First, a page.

‘That’s the thing, Mary. They’ll tell you love is the most beautiful thing on earth and then they’ll incarcerate you for it.’
‘I’m not following, Henri,’ Mary said, cleaning up the prescriptions on his bedside table. He’d been tipping the contents out and dividing them into appropriate colours, but apparently people weren’t meant to do that.
‘Oscar! Oscar Wilde!’ Henri blazed, stabbing a finger into the air, his hair sticking up in all directions. A blazing rash had creeped up his wrist, circling his finger. ‘They’ve thrown my friend into jail because they think he loves a man.’
‘That’s not the point,” he slurred, running his hand through his hair to pick out dried particles of paint. ‘The point is that today love isn’t what it could be. Free.’
‘You’re just a cynical man.’
Henri scrambled for the bottle of absinthe and said quietly, ‘I am far from a man, Mary.’ He ran his calloused hand over his small legs. They still ached sometimes from when he’d fractured them as a boy. When he stood he was barely past Mary’s ribs. Not that he stood much nowadays.
Mary said nothing. Only closed the cap on his prescription before setting it down gently. He heard her inhale, could see the way her eyes settled heavy on his rashes. He looked down and felt her move away, shoulders hunched. She never asked him about the brothels. But then again, it was sad to assume that the only way he could feel someone’s touch was through coin. Once he caught her watching him through the window, and though it was dark, he thought maybe her eyes were just a little broken as he left for a night of pleasure.
‘If you like I could have your dinner prepped, sir,’ Mary said. Her voice sounded strangled.
‘No,’ he said quickly. ‘Thank you.’
He reached for his stick, its head shaped into the face of an eagle. He stood, wobbling, and Mary instinctively grabbed his upper arm. He shrugged her off, muttering that he wasn’t an old man, and walked to the furthest wall. The left side of his stomach pulsed with fire.
He eased the white sheet off the canvas, certain that Mary had turned away. But she always stared at his art, perhaps a little perplexed that someone like him could paint such beautiful people. Sometimes he caught her lifting the white sheets off his canvases, staring for hours at night, before covering it once more and slipping out of his room. He scratched hastily at his swollen neck, looking at the way the colours melded together into the painting of a couple.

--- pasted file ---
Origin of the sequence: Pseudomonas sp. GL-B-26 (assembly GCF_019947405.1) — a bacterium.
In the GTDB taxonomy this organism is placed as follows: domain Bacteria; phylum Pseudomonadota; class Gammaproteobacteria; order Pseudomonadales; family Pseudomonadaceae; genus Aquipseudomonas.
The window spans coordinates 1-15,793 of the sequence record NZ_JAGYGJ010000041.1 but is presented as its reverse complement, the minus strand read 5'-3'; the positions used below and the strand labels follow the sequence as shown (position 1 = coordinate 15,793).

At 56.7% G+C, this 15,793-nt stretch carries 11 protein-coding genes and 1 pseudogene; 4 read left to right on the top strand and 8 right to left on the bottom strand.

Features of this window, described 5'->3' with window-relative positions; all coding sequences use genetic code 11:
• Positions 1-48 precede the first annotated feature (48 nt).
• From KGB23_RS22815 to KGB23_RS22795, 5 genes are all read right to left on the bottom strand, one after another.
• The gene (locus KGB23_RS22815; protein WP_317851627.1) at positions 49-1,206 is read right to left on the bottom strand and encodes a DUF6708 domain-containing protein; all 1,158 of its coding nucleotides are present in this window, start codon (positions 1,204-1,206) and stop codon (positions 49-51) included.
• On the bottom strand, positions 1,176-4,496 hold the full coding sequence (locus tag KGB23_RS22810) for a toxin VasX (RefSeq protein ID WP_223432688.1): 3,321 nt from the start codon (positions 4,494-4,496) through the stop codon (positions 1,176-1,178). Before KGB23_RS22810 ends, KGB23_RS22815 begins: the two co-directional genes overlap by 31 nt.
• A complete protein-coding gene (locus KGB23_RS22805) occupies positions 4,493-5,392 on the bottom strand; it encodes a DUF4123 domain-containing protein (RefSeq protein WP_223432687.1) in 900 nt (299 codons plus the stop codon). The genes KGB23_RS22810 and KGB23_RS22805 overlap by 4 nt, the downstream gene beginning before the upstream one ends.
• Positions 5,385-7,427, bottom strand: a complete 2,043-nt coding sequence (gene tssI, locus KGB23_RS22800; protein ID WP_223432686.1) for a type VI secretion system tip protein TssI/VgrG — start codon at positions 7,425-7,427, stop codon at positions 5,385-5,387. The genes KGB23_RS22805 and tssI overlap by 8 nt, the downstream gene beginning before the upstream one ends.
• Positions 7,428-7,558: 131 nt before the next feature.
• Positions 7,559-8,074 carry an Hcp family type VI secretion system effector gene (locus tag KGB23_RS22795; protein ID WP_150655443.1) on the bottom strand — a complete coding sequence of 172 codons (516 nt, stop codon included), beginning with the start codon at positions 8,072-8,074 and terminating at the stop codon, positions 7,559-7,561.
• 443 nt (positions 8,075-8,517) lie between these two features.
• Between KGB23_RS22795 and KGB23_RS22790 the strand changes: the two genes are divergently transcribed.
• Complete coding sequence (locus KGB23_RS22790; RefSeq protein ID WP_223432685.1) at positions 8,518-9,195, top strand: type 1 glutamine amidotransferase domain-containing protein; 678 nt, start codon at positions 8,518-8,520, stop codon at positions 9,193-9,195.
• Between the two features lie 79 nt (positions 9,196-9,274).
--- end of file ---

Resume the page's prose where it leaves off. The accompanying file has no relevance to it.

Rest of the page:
‘It’s beautiful,’ Mary praised, polite as ever.
‘Only because I am so ugly.’
‘Don’t say that,’ she said sharply.
‘No one could love this,’ he spat at his window reflection, enjoying the way his throat burned as he drank. He laughed bitterly. ‘God must hate me if he thought I could live in the city of love.’
He heard the shift of a dress and turned to see that Mary had lifted her skirt to her knee, showing off a large silver scar. ‘We all have ugly bits. Does this make me ugly? Does it make me unlovable?’
Henri shifted his eyes away. Skin was for the brothel and this was his home. But he still said quietly, ‘It does not make you ugly, Mary.’
She dropped her skirt with a satisfied movement, but her mouth still drooped like a sad dog’s tail.
Henri walked precariously back to his messy bed, tipping the absinthe bottle back only to find it empty. ‘Grab me another, please,’ he said, handing the empty bottle to Mary. She left and returned, placing it back in his hand.
Henri spat the liquid out. ‘This is water, you fool!’
‘And it’ll do you some good,’ she said, tidying up his table, rearranging the paints, tucking the used paintbrushes into a cleaning solution. He had trouble seeing the lines of her face properly. But he knew it was her because he could see the mole on her left cheek, right below her eye.
‘I’m already dying.’
Mary stopped and caught his eyes. Her throat bobbed once, trembling hands smoothing down her dress. She grabbed him by the arm and steered him gently into bed. Maybe it was the fact that she was touching him, or that it was nice to be supported, but he didn’t shrug her off this time.
‘Your father will be visiting soon,’ Mary revealed.
Henri stumbled out of her grasp as his throat dried. ‘Why.’
‘You know why,’ Mary murmured, fluffing his pillows, ignoring the way Henri pathetically tumbled into bed. She had no family; she couldn’t understand that sometimes family was like forcing yourself to kiss the skin of devils and pretend they were angels. ‘And because –’
But Henri waved her away. ‘I’m tired.’
The door clicked softly behind her, and Henri counted all the raindrops that raced down his window.